Europe South Asia Asia Pacific Americas Middle East Africa BBC Homepage World Service Education
BBC Homepagelow graphics version | feedback | help
BBC News Online
 You are in: Sci/Tech
Front Page 
World 
UK 
UK Politics 
Business 
Sci/Tech 
Health 
Education 
Sport 
Entertainment 
Talking Point 
In Depth 
AudioVideo 


The BBC's Sue Nelson
"It was a perfect lift off"
 real 28k

Friday, 10 December, 1999, 20:43 GMT
Ariane soars to success

Ariane 5 rockets skyward Ariane 5 rockets skyward


By BBC News Online's Damian Carrington in Kourou, French Guiana

The first commercial Ariane 5 rocket has blasted off into the blue skies of French Guiana, signalling a major success for the European space industry.

Within 30 minutes the rocket had delivered its $690m cargo, a European Space Agency satellite, into orbit. That completed a perfect mission.



It's an emotional moment. This mission impossible has become possible.
ESA chairman of science Roger Bonnet
Hundreds of scientists and engineers watched in delight, as the roar of the engines washed over them. The rocket and satellite represented a decade of their work, but the 400 tonnes of fuel ignited safely and shot their efforts into space.

In the mission control rooms in French Guiana and Europe, the smiles blazed as brightly as the rocket's engines.

The Ariane 5 took off as scheduled at 1432GMT. After two minutes, the solid fuel boosters detached and a pair of fiery specks floated down. Then the rocket disappeared from view.

Six minutes later, a tracking ship in the Atlantic locked on to the Ariane 5, tracing its safe passage into orbit.

The 50m-tall rocket quickly reached its top speed of 35,000 km/h and, almost 29 minutes after lift-off, explosive bolts released the payload, the XMM (X-ray Multi Mirrors) satellite.


Crowds at launch site All eyes up as Ariane blasts off
A brief 60-second message transmitted to Villafranca in Spain then reported the satellite's position.

The X-ray observatory's next contact was with Perth, Australia, just under an hour after lift-off. All was well and both solar panels had deployed successfully, giving full power to XMM.

Initial disaster

It was all so different from the disastrous first Ariane 5 test flight in 1996. Then the rocket exploded shortly after take-off and destroyed ESA's Cluster satellites.

Jean-Marie Luton, Chairman and Chief Executive of Arianespace, said the rocket had done its job: "It appears to be an excellent orbit for XMM, so I am very happy.

"Arianespace was highly honoured by the trust put in us when Esa signed this contract in June 1996, very shortly after the first Ariane 5 flight."

He said the launch of the Ariane 5, a new generation of rocket, was "like the delivery of a baby: everything is healthy but we still have everything to learn".

Mr Luton announced that six Ariane 5 rocket launches were planned for the year 2000, with the first at the end of February.

Confidence boost

The successful launch is a massive confidence boost for Ariane 5 after its catastrophic first flight.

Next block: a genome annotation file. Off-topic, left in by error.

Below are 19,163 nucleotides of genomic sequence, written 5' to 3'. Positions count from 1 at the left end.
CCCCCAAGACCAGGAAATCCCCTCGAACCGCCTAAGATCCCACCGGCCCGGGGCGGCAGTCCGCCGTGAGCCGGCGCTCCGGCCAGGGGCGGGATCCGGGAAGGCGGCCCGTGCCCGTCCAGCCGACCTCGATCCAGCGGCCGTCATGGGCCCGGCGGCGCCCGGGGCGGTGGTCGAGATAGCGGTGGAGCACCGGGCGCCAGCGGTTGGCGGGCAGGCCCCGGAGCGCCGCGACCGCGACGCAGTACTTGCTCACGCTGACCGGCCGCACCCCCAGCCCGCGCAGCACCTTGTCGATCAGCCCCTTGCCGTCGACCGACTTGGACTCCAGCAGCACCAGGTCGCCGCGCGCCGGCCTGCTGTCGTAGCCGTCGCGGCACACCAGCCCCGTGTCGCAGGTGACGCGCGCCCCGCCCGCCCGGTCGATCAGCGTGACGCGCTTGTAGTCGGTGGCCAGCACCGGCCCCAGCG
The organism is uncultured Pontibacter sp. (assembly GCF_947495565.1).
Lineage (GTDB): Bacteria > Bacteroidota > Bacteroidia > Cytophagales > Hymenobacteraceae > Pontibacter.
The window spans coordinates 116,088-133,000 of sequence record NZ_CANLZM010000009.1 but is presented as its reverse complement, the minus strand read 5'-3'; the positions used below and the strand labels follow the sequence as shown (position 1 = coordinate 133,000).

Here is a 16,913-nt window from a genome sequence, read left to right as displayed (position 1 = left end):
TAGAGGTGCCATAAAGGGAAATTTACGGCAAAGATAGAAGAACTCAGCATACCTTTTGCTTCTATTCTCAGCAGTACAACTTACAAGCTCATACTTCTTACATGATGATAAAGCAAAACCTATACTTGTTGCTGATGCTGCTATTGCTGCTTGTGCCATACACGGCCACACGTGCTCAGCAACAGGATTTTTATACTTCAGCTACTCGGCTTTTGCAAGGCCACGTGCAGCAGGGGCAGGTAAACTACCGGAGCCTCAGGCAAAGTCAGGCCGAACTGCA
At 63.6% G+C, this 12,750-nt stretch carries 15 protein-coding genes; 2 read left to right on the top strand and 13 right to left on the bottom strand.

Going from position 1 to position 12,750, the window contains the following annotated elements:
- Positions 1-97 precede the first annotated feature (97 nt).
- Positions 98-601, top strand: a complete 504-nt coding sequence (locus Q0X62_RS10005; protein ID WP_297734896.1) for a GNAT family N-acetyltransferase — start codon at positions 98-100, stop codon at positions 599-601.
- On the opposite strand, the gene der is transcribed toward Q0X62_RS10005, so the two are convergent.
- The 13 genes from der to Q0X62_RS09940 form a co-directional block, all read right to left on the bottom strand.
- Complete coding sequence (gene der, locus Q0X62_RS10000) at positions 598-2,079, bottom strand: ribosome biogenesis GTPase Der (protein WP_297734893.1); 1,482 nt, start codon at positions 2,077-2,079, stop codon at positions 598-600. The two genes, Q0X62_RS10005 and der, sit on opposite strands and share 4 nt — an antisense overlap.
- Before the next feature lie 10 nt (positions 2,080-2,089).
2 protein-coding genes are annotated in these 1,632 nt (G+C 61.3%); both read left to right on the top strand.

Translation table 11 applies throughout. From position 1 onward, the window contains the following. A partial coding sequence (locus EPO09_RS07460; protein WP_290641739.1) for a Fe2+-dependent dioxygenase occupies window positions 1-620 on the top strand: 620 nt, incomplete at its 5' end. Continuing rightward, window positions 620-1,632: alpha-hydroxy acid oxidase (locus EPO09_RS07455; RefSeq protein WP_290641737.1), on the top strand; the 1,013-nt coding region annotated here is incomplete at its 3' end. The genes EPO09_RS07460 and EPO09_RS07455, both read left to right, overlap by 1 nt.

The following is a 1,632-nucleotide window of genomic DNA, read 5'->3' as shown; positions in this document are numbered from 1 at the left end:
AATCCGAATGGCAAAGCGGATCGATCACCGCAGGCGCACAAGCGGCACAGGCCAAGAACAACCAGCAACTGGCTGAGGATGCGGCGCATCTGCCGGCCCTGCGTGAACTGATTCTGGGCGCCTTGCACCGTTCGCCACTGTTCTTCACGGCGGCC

Tense pre-launch moments at Mission Control Tense pre-launch moments at Mission Control
It is the most powerful vehicle ever built in Europe and can carry one heavy satellite or two smaller ones. It is now well placed to win the contracts to launch the large satellites which increasingly dominate the industry.

Arianespace says it has 42 satellites waiting to launch and its customers will now be much more happy to use Ariane 5.

Its ability to double up on launches will also increase Arianespace's profitability, which was believed to be marginal in 1999.

Calculated risk

For Esa, the successful insertion into orbit of its most expensive and complex science satellite ever came as a relief. It was a calculated risk to entrust the project to the first commercial flight of Ariane 5, even though the rocket's most recent test was successful.

On its first circuit around the globe, XMM began the task of achieving its unusual, highly eccentric orbit. Its closest distance to Earth is 7,000km.

But the first firing of its hydrazine-fuelled engines is due to be followed by two more before Christmas and will boost its maximum distance from Earth to 114,000km.

XMM will remain in safe mode until 4 January, to avoid any possible millennium bug problems caused by communications systems on the ground.

Then, after a commissioning period, XMM will start examining the Universe in March.

Roger Bonnet, chairman of science at the European Space Agency, said: "XMM is all alone now. It's an emotional moment for Esa and the scientists. This mission impossible has become possible."

Dr Martin Turner, from Leicester University and principal investigator on XMM's main instrument, said: "I felt very emotional at the launch. There's the feeling of adventure, putting us in touch with space, and that is everybody's dream."

Search BBC News Online

Advanced search options
Launch console
BBC RADIO NEWS
BBC ONE TV NEWS
WORLD NEWS SUMMARY
PROGRAMMES GUIDE

See also:
09 Dec 99 |  Sci/Tech
The roaring business of rockets
10 Dec 99 |  Sci/Tech
Ready to X-ray the Universe
30 Nov 99 |  Sci/Tech
X-raying the violent Universe

Internet links:

The BBC is not responsible for the content of external internet sites
Links to other Sci/Tech stories are at the foot of the page.


E-mail this story to a friend

Links to more Sci/Tech stories